כִּי תִפְגַּע שׁוֹר אֹיִבְךָ אוֹ חֲמֹרוֹ תֹּעֶה הָשֵׁב תְּשִׁיבֶנּוּ לוֹ:
“If you encounter your enemy’s ox or his ass going astray, you shalt surely bring it back to him again.” (Shemot 23:4).
A man wrote to me after cleaning out his grown daughter’s bedroom, he found a sweatshirt that his daughter most likely borrowed years ago from her very close friend. The daughter and the owner of the sweatshirt had a falling out over 15 years ago, and there has been no communication since then. Is there an obligation to try to contact the owner? Under what circumstances can the item be donated or given away?
The daughter (or the father) is required to return the sweater, despite the falling out between them. It still belongs to its rightful owner.
Even if we were to presume yeush, that the original owner had given up hope of ever getting the sweater back, it would not allow the daughter to keep the sweater (or give it away). The principle that a person can keep a lost object once the original owners have had yeush only applies if there was yeush before it comes into the hands of the one who has found it. In this case, it was already in the daughter’s possession for a good while before the original owner realized that it was missing and abandoned hope of getting it back. The original obligation that the daughter had to return the sweater does not go away when the owner has yeush later on.
In a way, the obligation in a case like this of ill-will between the parties is actually stated clearly a verse: “כִּי תִפְגַּע שׁוֹר אֹיִבְךָ—when you encounter the ox of your enemy, you must return it to him”(Shemot 23:4). The point of the verse is clear: despite the hatred that exists between the two of you, you are not exempted from the ethical obligations towards this person or even towards his or her property. The object must be restored to the owner.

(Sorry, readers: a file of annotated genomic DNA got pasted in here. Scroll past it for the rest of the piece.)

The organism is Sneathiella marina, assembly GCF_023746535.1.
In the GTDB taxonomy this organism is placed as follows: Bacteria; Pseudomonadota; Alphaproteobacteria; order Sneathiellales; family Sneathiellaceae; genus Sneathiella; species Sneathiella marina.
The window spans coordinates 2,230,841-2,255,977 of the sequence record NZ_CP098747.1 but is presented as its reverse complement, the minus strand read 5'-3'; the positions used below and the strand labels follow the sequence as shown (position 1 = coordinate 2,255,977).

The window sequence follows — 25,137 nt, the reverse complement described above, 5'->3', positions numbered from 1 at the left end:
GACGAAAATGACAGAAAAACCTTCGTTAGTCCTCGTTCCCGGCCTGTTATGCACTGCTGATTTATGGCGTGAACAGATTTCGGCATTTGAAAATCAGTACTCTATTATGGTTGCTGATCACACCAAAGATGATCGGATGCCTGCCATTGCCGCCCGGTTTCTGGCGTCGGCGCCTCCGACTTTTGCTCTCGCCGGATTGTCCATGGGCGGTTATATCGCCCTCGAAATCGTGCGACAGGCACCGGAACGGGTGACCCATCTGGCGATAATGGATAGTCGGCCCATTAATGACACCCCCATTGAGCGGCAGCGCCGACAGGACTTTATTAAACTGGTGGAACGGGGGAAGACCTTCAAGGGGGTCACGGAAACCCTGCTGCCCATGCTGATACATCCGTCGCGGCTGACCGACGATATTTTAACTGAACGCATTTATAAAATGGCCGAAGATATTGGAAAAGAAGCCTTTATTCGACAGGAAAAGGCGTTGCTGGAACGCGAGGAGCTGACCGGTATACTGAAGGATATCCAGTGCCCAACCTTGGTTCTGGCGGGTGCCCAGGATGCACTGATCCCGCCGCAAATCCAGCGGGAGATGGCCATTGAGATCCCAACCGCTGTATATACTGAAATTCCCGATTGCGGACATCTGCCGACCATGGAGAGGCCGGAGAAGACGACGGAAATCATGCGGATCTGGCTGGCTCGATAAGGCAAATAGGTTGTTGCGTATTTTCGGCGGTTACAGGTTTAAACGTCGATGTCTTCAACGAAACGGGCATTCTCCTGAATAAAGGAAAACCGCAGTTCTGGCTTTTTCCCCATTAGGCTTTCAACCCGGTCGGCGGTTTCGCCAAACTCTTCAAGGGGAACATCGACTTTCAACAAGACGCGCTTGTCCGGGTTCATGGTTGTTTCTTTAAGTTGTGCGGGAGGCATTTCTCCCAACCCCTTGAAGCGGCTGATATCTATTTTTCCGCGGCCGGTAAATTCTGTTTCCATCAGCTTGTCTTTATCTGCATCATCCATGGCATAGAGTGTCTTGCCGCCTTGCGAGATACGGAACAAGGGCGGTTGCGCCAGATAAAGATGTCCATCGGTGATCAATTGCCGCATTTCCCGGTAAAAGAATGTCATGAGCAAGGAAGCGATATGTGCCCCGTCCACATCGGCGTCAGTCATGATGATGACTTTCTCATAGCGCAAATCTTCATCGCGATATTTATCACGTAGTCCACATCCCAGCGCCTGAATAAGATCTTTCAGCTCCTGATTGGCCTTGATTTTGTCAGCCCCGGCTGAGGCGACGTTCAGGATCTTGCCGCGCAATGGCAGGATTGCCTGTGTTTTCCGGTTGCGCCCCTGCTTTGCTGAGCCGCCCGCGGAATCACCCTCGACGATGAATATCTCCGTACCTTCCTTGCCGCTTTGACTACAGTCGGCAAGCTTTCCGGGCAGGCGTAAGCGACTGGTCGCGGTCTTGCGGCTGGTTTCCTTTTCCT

The Gemara in Baba Metzia (32b) goes further. Commenting on the following verse regarding a donkey that is struggling under its load—“If you see the ass of your enemy crouching under his burden, and you would think to forgo helping him, you shall surely help him with it.” (Shemot 23:5)—the Gemara states that “if the choice is between unloading the donkey of someone you love (which would save the animal from the suffering it is undergoing) and reloading the donkey that belongs to someone you hate, your first obligation is to help the one you hate, in order to subjugate your evil desire (i.e., your hateful feelings towards this person).”
So, not only does the obligation still remain, it also presents an important, if challenging, opportunity to push oneself to transcend or bracket those negative feelings to do what is right. If it will prove to be too difficult to directly engage the friend, then I would just mail the sweater to her with a note “I found this while cleaning up. All the best. etc.”